Football fanatics battle Japan, and the odds
The players lumber around in response as quickly as they can, weighed down by their heavy padding. So begins the second round of tryouts for Korea’s national American football team.
The sport is rarely played outside the United States, but 75 players still showed up to start out down the long and difficult road to the 2011 International Federation of American Football Senior World Championships. The list will eventually be trimmed down to a final 45-man roster.
Head coach Tatsuhide Fukuda stands on the sidelines, his eyes fixated on the group of hopefuls, mostly university team members and amateurs. Amid the sound of the whistles and the cracks of helmet on helmet, the third-generation Korean-Japanese coach - his Korean name is Kim Yong-soo, though he doesn’t use it - is carefully making mental notes of the talent at his disposal. He seems far from pleased.
Less than two months into his three-year contract, Fukuda, an accomplished linebacker during his playing days and a successful coach in the Japanese collegiate world, faces a huge challenge. He must select the right men, train and get them prepared for regional qualifiers against a Japanese team that has dominated Korea in the past, demolishing them 88 to nothing in the 2003 preliminaries.
“After observing Korean players, they lack size, speed, power, skill as well as football intelligence. I want to teach our players how to match up against Japan. I have noticed many physical and competitive players on the team. I want to teach them the appropriate skills and knowledge of the game.”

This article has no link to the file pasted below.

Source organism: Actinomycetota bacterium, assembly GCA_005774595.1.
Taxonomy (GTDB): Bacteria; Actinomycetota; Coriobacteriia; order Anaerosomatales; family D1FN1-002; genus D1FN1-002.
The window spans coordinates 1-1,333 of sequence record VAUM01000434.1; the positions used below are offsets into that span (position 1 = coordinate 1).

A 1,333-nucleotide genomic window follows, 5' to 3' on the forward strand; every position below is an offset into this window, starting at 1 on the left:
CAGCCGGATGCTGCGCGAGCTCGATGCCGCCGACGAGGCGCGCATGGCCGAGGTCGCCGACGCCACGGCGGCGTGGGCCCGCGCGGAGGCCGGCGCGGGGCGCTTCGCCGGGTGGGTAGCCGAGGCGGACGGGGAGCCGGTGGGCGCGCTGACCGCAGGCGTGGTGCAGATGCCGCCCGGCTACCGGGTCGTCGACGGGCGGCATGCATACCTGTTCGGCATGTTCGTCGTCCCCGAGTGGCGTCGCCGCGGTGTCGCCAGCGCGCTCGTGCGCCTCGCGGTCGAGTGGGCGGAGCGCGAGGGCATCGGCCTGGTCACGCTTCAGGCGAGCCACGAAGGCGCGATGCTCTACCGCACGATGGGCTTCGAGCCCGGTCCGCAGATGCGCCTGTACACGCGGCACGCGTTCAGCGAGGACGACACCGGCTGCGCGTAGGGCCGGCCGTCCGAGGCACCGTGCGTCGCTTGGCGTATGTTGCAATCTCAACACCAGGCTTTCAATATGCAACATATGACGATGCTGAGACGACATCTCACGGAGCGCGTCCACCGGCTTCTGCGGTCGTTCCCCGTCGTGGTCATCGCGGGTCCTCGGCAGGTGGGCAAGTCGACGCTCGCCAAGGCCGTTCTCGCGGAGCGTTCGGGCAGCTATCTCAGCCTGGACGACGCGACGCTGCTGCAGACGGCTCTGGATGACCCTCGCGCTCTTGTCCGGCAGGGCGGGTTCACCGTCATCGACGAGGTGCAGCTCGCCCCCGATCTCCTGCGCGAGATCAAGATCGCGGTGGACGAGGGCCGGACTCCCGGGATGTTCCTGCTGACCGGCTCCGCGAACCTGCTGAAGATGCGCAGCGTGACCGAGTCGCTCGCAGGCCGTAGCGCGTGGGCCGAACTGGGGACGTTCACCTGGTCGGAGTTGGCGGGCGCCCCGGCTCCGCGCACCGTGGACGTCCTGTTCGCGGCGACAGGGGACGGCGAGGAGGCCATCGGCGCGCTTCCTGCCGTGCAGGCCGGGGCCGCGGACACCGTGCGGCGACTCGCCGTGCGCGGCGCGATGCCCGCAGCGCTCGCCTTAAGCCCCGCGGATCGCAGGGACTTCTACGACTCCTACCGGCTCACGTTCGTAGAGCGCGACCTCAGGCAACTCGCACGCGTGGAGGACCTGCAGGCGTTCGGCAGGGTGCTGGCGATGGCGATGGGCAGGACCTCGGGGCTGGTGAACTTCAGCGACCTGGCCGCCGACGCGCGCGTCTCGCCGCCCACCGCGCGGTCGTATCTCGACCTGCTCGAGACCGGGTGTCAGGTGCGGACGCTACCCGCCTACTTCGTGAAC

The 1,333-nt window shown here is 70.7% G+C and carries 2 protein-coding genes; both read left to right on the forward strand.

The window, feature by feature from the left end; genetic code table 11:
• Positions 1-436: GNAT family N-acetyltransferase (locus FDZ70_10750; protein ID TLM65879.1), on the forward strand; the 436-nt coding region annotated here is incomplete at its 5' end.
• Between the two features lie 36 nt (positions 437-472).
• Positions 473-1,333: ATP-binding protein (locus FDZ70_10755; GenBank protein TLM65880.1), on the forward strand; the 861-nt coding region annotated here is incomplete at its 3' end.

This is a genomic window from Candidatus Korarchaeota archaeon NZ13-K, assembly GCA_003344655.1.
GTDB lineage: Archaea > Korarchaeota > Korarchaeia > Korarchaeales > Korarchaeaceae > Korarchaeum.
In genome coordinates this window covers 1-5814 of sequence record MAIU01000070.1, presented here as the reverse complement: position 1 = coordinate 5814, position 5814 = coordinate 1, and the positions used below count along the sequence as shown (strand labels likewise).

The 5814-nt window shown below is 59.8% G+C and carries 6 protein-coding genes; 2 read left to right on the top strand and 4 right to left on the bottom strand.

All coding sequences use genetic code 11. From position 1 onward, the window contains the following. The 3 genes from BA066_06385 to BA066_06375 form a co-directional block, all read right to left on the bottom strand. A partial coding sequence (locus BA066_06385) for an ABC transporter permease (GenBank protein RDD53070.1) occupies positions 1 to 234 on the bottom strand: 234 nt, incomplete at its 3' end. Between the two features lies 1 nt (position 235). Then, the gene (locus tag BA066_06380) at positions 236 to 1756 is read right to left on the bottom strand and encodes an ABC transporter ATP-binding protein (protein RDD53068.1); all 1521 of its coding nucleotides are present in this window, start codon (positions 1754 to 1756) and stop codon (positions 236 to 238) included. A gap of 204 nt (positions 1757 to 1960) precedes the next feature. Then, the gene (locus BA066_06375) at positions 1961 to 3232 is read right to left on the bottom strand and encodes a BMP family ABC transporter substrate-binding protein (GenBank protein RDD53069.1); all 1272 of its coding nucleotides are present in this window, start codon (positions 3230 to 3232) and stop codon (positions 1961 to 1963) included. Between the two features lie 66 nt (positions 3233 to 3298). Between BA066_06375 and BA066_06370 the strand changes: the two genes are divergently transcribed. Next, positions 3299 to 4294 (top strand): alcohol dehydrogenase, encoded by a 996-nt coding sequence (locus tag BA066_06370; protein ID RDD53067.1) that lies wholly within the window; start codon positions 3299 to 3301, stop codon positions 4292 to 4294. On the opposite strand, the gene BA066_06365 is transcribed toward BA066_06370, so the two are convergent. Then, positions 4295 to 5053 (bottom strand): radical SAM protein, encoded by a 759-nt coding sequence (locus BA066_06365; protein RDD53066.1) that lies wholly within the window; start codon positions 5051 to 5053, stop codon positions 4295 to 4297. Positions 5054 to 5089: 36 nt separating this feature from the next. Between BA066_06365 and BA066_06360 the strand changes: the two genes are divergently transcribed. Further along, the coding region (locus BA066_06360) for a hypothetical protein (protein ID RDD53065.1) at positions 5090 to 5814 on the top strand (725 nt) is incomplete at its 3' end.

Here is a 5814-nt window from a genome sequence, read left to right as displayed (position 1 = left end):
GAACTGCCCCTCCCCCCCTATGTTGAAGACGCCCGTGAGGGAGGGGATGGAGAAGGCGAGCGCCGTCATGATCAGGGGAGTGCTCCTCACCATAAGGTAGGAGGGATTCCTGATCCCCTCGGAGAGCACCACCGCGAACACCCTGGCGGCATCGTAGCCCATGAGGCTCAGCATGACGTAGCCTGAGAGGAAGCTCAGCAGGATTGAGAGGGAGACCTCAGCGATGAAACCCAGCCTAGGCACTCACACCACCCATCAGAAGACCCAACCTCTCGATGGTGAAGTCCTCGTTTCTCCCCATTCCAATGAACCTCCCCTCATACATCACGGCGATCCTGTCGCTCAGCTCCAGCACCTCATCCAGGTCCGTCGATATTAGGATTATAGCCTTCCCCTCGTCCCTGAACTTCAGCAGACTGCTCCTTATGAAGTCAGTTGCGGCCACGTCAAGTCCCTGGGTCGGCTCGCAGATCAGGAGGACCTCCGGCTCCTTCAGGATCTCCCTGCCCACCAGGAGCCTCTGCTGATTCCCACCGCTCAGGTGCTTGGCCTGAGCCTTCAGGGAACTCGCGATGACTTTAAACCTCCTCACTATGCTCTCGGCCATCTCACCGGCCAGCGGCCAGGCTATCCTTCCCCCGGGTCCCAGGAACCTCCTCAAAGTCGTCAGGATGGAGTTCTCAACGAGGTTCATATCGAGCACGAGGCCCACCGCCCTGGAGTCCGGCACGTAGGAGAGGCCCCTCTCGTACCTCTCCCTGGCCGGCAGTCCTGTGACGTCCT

None of the Korea American Football Association coaches mince words about the odds of defeating Japan in the regional qualifier to gain a spot at the six-team 2011 World Cup in Austria.
The Korean team has won just two international games in its 65-year history, both in 2007. With Kawasaki, Japan hosting the event, Korea defeated Australia 22-12 in January of that year for a spot at the 2007 World Cup. Blown out by Germany and the United States 32-2 and 77-0 respectively, Korea pulled off a shocker in its final game against France. In a heavy downpour and with a little over two minutes remaining in the game, Korea connected on a field goal from 29 yards out to take a three-point lead. That’s all they needed. Miraculously, the Korean team of amateurs and a handful of semiprofessional Korean-Japanese players held off a French squad drawn mainly from the National Football League Europe.
“Due to the timing of the game, Korean-Japanese players and coaches will not be able to participate,” Fukuda said. “As such, it will be a good test for our players. It will be a tough game. Maybe it will be a nightmarish game for our team, but I see the game as the starting point.”
The skilled Waseda squad will face off against the Koreans on June 20. at 1 p.m. Expected to make an appearance at the game against his alma mater is Choi In-hyung, known as a pioneer of American football in Korea.
Choi entered Waseda University in 1936 during the Japanese occupation of Korea, two years after Japan’s first collegiate American football team was started. He was immediately recruited to play on the offensive and defensive lines as a freshman.
“I was scouted because of my size, but due to my slow feet, I was penciled in as a lineman. I was the first and only Korean player at the collegiate level back then,” said Choi, now 91. “One other Korean player joined our team two to three years later. I believe several Korean players began to join Japanese collegiate-level football teams in the early 1940s.”